One potential limitation of having non-independent axes is that an error in calculating ωi will also increase δi, leading to spurious correlations if the same performance data are used. One solution to this problem would be to calculate these indices from different performance measurements. For example, one could calculate ωi using range size, but measure intrinsic growth rates of native and introduced field populations to calculate δi. Incorporating these into the kind of statistical framework described above would be useful to test whether an extrinsic factor of interest (e.g. enemy release, heterosis) could explain differences in population vital rates between native and introduced populations (δ) and whether this could account for variation in range size (ω), after controlling for other factors like time since invasion and phylogenetic relatedness. The choice of performance measurements used to calculate ω and δ will ultimately depend on the hypotheses to be addressed.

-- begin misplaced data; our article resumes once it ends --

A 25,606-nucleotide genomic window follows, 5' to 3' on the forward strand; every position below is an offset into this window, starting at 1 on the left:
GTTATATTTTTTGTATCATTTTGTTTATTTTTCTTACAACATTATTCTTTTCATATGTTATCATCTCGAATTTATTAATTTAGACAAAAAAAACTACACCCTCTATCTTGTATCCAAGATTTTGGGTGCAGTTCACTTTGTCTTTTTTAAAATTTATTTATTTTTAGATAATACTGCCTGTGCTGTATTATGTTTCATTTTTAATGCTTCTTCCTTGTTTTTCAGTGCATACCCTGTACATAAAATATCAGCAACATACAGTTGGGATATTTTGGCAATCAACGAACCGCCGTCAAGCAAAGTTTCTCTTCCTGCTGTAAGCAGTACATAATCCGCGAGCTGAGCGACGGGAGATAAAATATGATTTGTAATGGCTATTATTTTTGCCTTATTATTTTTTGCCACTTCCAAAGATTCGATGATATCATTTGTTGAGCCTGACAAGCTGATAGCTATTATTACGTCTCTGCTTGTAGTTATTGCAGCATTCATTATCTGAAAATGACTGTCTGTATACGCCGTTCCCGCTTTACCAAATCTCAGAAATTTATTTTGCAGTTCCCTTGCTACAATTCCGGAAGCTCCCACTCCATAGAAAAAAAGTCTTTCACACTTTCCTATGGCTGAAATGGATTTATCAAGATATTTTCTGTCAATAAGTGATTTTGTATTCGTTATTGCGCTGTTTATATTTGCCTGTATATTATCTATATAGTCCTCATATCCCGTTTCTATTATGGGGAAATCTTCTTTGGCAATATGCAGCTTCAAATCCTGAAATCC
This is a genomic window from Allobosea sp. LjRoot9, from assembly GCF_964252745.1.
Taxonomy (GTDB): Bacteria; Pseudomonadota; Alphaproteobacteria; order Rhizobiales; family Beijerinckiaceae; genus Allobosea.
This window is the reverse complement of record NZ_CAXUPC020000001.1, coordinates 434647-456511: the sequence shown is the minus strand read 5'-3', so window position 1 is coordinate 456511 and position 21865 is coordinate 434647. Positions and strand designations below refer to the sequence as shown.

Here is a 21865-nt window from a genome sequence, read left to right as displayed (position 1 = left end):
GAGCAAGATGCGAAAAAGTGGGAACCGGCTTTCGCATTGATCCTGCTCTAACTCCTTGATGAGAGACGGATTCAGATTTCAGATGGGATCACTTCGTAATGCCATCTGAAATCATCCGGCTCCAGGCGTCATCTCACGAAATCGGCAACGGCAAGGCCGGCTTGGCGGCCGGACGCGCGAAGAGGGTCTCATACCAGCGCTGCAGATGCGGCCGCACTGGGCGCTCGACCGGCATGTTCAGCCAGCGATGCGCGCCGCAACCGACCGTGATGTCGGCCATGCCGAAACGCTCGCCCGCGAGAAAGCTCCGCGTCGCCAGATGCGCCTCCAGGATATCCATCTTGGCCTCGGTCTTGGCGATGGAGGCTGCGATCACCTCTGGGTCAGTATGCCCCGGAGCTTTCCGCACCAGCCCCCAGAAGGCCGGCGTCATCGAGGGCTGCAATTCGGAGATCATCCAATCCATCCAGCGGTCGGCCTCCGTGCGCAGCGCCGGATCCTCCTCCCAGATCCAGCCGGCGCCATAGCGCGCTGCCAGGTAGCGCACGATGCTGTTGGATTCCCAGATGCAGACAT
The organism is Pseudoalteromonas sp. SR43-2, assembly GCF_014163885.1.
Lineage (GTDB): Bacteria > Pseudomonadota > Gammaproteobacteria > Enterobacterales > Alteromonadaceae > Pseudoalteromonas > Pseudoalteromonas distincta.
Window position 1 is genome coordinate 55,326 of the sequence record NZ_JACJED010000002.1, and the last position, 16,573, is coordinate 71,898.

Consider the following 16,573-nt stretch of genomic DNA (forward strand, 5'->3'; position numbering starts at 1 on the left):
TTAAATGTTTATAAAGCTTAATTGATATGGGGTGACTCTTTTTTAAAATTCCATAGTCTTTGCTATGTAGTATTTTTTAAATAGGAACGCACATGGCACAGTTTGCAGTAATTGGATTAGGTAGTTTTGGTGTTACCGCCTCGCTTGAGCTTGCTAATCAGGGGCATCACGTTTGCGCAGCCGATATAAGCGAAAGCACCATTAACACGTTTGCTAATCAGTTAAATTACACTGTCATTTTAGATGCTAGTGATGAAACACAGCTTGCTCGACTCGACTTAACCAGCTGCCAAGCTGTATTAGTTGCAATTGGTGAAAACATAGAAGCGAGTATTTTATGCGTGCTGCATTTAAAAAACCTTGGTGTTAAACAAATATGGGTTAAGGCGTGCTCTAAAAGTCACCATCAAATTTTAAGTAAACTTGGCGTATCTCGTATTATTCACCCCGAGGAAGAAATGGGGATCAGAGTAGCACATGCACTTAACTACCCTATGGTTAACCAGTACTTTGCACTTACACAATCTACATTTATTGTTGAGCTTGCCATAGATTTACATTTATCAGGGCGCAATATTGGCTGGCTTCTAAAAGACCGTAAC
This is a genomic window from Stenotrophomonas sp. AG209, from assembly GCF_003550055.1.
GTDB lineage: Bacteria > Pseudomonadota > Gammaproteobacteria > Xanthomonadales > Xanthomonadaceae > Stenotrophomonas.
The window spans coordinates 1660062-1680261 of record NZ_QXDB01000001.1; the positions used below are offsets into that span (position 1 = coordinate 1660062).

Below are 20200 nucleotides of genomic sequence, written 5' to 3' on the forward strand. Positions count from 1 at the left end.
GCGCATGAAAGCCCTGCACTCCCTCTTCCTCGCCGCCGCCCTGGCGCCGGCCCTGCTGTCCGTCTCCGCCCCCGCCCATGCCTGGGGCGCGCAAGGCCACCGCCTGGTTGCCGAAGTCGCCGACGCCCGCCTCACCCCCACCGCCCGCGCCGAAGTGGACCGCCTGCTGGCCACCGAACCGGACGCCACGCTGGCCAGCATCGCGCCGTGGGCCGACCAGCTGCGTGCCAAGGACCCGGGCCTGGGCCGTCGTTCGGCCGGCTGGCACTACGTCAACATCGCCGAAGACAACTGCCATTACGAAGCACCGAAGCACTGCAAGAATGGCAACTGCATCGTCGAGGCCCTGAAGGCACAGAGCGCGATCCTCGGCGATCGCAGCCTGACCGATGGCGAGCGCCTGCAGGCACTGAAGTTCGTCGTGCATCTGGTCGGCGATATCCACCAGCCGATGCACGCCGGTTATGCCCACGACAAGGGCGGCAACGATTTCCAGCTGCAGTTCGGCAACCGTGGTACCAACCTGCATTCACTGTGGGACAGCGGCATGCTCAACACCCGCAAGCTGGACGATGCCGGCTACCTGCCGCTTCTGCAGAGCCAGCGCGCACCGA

In addition to testing scientific hypotheses, this approach could help to guide management decisions. For example, species found in the top left quadrant of Fig. 1 have increased performance in the introduced range, perhaps by escaping enemies or otherwise experiencing novel conditions, but have not (yet) become invasive. These species may become invasive if ecological conditions change (e.g., habitat alteration, global warming) or just given enough time (e.g., finding suitable habitats, evolutionary adaptation). These species may provide a high return on investment in control programs as they represent introduced species that are likely to become more invasive if proper measures are not taken. Additionally, species in the lower left quadrant are introduced species that are currently not invasive but could be if ecological conditions become more similar to those in the native range, for example with new disturbance regimes or a changing climate. Identifying several of these potential invaders within a particular region or habitat might help to motivate conservation efforts to limit anthropogenic influences that would cause these species to become more invasive.